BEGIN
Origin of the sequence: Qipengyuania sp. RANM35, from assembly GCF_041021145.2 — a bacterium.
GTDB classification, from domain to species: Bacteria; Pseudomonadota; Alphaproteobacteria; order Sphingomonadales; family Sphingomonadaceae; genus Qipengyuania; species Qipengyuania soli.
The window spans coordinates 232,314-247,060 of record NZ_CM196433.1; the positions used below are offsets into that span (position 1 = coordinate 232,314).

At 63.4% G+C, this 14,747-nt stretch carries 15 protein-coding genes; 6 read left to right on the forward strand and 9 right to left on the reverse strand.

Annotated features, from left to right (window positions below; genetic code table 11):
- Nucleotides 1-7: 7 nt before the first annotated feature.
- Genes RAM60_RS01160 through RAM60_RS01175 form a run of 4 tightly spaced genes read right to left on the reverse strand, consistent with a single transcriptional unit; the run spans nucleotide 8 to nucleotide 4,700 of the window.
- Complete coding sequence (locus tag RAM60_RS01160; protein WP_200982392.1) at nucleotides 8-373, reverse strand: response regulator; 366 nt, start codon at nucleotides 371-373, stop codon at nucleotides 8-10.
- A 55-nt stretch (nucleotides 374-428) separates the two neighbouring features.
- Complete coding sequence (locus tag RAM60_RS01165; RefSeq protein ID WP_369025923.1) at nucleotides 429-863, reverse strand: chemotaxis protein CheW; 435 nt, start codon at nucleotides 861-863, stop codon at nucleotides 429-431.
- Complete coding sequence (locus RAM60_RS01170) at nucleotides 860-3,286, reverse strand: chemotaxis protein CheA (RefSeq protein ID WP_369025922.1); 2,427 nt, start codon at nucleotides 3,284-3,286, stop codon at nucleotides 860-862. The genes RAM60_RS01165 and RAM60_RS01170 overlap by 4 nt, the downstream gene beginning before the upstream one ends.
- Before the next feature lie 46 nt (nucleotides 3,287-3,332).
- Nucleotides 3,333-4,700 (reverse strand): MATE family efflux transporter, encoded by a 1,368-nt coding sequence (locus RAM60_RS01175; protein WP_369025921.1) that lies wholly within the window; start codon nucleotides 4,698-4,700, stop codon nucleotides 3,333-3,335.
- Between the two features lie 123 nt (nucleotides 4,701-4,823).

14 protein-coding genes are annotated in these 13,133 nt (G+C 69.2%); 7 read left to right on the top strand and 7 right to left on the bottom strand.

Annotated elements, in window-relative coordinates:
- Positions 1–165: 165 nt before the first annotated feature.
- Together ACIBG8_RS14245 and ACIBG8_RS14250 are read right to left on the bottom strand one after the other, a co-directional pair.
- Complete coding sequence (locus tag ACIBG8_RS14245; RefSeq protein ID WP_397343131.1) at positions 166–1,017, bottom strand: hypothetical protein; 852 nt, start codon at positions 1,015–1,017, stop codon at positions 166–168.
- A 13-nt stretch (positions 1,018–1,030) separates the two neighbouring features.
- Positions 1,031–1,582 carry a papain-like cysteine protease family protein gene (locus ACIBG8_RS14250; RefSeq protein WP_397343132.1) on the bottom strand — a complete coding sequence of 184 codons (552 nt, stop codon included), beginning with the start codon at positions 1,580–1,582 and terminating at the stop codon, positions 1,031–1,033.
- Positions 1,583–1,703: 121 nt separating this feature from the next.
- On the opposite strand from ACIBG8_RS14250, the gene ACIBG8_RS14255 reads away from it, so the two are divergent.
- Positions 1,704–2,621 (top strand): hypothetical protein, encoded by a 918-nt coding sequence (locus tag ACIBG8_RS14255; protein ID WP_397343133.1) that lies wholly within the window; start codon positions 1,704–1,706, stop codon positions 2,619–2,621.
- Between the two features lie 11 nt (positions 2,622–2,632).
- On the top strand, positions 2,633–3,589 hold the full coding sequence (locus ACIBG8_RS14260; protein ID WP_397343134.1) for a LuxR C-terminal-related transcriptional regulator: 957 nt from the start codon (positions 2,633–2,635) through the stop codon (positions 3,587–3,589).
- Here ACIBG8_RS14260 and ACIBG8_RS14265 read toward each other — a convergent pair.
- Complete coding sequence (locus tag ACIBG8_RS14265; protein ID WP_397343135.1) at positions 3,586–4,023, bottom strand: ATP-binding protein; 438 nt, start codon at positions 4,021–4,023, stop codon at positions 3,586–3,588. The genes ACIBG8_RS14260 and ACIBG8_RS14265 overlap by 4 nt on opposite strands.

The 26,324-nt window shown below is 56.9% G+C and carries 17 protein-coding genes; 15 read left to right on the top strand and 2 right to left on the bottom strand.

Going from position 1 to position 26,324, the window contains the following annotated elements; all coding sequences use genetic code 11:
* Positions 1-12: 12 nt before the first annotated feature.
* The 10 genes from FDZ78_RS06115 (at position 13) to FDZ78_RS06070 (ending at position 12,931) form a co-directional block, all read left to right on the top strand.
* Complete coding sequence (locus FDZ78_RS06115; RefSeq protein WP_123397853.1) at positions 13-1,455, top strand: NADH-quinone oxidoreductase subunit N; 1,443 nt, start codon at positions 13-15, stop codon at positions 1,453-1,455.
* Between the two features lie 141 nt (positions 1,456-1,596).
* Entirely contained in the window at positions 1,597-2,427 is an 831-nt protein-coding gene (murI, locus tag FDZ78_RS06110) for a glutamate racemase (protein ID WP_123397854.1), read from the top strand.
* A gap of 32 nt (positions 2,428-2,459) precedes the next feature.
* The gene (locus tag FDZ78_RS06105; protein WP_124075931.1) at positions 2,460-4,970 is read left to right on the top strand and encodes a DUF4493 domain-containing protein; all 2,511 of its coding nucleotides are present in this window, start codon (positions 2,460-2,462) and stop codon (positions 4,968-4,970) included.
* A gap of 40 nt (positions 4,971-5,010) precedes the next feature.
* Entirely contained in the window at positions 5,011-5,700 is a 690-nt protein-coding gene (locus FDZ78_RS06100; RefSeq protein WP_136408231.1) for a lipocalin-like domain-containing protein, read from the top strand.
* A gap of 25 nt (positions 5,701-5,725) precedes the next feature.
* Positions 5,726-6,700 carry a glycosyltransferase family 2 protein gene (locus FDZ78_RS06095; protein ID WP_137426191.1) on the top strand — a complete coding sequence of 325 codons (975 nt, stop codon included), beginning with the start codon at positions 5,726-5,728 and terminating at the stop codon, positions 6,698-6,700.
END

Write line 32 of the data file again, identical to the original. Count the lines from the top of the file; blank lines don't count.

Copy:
* The 10 genes from FDZ78_RS06115 (at position 13) to FDZ78_RS06070 (ending at position 12,931) form a co-directional block, all read left to right on the top strand.